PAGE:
Electoral Board sustains objection to Evanston Voter Initiative

Emma Yarger, Reporter

The Municipal Officers Electoral Board sustained the objection to the Evanston Voter Initiative in a 2-1 vote during their hearing Wednesday, but the petitioners and supporters of the initiative claimed the proceedings were biased.

The Evanston Voter Initiative is a petition that aims to create a pathway for Evanston residents to create and pass ordinances. The hearing decided that the referendum question concerning the initiative will not be on the March 17 ballot. The petitioners, resident Allie Harned and former Illinois Gov. Pat Quinn, Evanston Voter Initiative’s legal counsel, said they will appeal this decision in a higher court.

During the hearing, Mayor Steve Hagerty and Ald. Ann Rainey (8th) voted for both parts of the objection while City Clerk Devon Reid — the third member of the board — voted against. After the objection was sustained, the board unanimously voted to adopt a written decision.

The first section of the objection argued the Illinois constitution does not allow binding referenda on a local question of public policy.

“There are going to be inherent ways conflict with the existing ways in which law is passed in Evanston,” former 7th Ward alderman Jane Grover said.

The petitioners argued that binding referenda are legal because the power of the voters is equal to the power of the City Council, so each body has the right to submit referenda.

“Constitutional debates make it clear that voters have the identical power of a council to put a referendum on the ballot,” Quinn said.

The second paragraph said the Evanston Voter Initiative was “too confusing” for Evanston residents. This was refuted by the petitioners, who said all Evanston residents could understand it, and this was not a legal basis to deny their petition.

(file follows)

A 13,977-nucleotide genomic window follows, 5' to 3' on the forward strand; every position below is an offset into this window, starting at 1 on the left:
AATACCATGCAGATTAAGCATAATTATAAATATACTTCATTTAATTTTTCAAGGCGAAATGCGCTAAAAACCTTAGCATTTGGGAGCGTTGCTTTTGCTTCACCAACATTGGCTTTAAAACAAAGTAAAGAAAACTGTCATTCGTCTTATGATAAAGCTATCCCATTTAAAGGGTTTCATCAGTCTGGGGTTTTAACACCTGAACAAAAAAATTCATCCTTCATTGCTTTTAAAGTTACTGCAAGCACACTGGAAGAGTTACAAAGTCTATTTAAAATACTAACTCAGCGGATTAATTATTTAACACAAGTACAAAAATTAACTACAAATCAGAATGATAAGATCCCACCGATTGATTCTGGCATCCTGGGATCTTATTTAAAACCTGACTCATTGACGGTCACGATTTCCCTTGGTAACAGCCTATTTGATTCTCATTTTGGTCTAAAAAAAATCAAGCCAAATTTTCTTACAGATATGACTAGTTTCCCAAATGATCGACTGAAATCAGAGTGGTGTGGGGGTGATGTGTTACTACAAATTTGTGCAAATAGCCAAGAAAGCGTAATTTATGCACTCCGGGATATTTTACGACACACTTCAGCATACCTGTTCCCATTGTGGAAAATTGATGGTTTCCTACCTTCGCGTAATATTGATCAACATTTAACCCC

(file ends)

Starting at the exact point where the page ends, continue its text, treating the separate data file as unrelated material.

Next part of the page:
After the decision was confirmed, the city’s special counsel Daniel Bolin and Hagerty said the decisions were written before Wednesday’s hearing began.

Quinn argued Bolin was biased against the initiative because of the manner in which he wrote up the final decisions. Reid said he felt uncomfortable with the process, as more attention was paid to the written decision favoring the objection.

The objectors were given 10 minutes to state their case but did not use the full time allotted, after which Bolin posed questions to Quinn. Quinn said the questions favored the objectors even though Bolin is supposed to be a neutral party as the city’s special counsel.

“It’s almost as if we’ve hired an attorney for the objectors,” Reid said.

The petitioners then asked to see the files created by Bolin. Hagerty refused to share them, saying the board had client-attorney privilege. Quinn said because the board and their special counsel are public agents, they legally had to share the documents.

The board voted 2-1 against sharing the documents. Hagerty and Rainey voted to keep the documents private while Reid voted to release them to the public.

“The Freedom of Information Act, by the way, says public information belongs to the public,” Quinn said.

The residents in attendance expressed frustration with the proceedings during breaks and public comment. Carolyn Murray said she feels the board had clear ethical issues. Meg Welch said this decision is “disenfranchising” and was a “political decision.”

Rainey previously proposed a meeting between Quinn, Grover — main spokesperson for the objection — and Bolin, but it was unclear if this still will happen. The hearing was adjourned by the board after accusations were made by Quinn.

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